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Victoria’s Secret rebrand sparks discussion surrounding resurgence of 2000s body standards, body image

Yasmine Rivera
Victoria’s Secret fashion show sparks discussion surrounding the merits of body positivity following a rebranded campaign in September. However, many fans were left disappointed following the brand’s new look.

Following a five year hiatus, the Victoria’s Secret fashion show made a return through a feature-length documentary released Sep. 26. It was the first show since a management change that resulted in a significant rebrand, according to The New York Times.
The show shut down in 2018 following controversies surrounding the owners’ ties to Jeffery Epstein and criticism of a toxic workplace, according to CBC.
The 2023 fashion show faced criticism from fans who faulted the focus on inclusivity, with some critics saying that it lacked the nostalgia that the brand carries.

Eleanor Bonas (’26) said, as a fan of the original show, she was disappointed with the revival.

“I liked the original premise of just bringing it back with more diversity, but I didn’t like how they executed it,” Bonas said.

While she appreciated the attempt to be inclusive, Bonas said the marketing focus on body positivity shouldn’t have been at the forefront of the revival.

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“I love that they brought in models of different body types like there was someone in a wheelchair, there were different ethnicities, different races and very different ages as well, which I liked,“ Bonas said. “We would have noticed it, obviously, because it’s a big shift from what it was originally. But that shouldn’t have been the basis of the campaign.”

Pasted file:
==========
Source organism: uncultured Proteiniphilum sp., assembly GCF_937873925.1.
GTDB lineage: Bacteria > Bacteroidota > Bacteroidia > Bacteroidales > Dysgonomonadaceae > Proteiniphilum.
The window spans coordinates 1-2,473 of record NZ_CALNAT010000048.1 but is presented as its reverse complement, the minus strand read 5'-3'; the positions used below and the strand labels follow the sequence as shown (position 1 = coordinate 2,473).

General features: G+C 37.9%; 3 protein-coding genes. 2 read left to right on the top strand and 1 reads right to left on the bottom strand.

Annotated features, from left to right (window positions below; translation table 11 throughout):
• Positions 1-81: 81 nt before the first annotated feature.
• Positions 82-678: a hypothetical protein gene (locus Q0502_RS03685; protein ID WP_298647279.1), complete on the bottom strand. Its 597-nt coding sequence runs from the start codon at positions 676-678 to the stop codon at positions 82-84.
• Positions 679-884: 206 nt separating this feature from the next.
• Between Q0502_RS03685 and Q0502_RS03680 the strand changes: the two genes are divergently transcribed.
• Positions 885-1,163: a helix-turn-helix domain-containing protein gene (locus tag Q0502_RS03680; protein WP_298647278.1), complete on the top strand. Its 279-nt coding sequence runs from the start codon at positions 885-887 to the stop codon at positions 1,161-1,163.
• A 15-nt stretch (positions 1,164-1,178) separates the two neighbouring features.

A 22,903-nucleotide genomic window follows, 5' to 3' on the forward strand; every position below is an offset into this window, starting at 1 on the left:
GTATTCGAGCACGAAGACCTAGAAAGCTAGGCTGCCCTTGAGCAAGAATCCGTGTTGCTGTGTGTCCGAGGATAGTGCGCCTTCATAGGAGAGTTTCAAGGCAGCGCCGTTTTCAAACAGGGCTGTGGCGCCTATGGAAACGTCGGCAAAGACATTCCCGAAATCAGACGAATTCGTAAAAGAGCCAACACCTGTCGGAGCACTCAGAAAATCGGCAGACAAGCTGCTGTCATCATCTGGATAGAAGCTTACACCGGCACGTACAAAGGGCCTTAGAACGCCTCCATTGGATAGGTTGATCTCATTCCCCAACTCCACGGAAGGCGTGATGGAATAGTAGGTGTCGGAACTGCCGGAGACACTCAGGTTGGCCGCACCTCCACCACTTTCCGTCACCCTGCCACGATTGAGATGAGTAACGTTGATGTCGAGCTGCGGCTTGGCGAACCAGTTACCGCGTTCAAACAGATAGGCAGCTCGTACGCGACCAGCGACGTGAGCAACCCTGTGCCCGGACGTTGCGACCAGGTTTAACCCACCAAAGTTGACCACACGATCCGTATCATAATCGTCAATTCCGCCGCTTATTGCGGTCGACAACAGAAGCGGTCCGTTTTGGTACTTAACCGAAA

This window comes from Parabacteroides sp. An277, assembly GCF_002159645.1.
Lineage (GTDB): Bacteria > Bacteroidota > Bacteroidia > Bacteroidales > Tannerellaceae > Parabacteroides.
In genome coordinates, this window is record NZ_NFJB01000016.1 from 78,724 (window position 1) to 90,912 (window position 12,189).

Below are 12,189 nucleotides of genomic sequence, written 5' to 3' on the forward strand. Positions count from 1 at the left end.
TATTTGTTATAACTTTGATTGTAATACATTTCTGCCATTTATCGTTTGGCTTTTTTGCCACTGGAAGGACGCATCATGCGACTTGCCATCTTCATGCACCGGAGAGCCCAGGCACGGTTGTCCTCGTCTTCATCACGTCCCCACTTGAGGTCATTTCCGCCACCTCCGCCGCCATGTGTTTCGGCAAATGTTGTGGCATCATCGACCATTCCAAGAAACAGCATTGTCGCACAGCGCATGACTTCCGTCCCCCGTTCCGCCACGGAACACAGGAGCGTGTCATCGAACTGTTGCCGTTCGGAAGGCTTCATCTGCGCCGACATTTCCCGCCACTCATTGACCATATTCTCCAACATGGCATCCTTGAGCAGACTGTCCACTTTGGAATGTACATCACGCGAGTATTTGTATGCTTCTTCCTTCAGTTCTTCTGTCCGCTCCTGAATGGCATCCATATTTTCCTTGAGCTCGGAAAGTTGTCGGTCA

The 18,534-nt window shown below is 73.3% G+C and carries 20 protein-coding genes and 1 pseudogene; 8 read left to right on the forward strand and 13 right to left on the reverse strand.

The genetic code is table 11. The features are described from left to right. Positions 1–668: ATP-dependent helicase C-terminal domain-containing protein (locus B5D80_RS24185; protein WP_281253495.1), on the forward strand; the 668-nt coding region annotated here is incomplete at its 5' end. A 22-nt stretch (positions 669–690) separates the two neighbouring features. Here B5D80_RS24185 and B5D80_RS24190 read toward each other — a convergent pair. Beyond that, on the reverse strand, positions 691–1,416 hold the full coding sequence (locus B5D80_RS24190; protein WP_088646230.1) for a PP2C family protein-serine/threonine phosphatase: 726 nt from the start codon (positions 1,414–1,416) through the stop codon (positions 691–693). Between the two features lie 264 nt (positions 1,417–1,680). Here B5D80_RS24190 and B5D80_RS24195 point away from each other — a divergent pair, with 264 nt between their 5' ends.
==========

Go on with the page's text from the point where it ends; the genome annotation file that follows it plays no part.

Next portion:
Echoing Bonas, Maya Hu Dobbert da Cruz (’26) said she was happy with the push for inclusivity but acknowledged that the brand should have taken more steps to appeal to the consumers

“I feel like the inclusivity is great, but I feel like it’s the bare minimum,” Hu Dobbert da Cruz said. “The clothes need to be good, too.”

High School Counselor Yanna Jackson said while she did not keep up with the fashion show itself, she appreciated the diversity efforts.

“I know everyone says representation matters, but it really does,” Jackson said. “The things that are in our subconscious, like messages that we get from a really young age, really impact us.”

Moreover, Jackson said a push for body inclusivity is needed as more young people become influenced by social media.

“People are absolutely influenced by what they see on their screens,” Jackson said. “A lot of people like to keep it to themselves, or they feel silly for feeling like it’s this really important thing that they’re paying attention to if they see someone on social media and feel insecure. It seems superficial to be affected by that, but it’s so real.”

Critics of the show found fault with the “outdated” styles that the models were dressed in, with some referring to the outfits as “tacky,” according to The Guardian.

Bonas said the fashion show could have adverse impacts on the body positivity movement and portray inclusivity in a “bad light” by putting the models in clothes of a lower quality than past shows.

“They dressed the models in frumpy clothes that were not beautiful,” Bonas said. “They were not well crafted like they were originally and I think, in my opinion, that’s kind of saying like, ‘Oh, if we have more inclusive body types, it’s not going to be as nice.’”

Ultimately, Bonas said the negative response to the quality of the show took away from the empowering message that the brand intended to present.

“[The model’s bodies] shouldn’t have been at the forefront,” Bonas said. “Victoria’s Secret is supposed to be about celebrating women, and this show and the criticism just didn’t do that.”

This story was originally published on The Standard on November 10, 2023.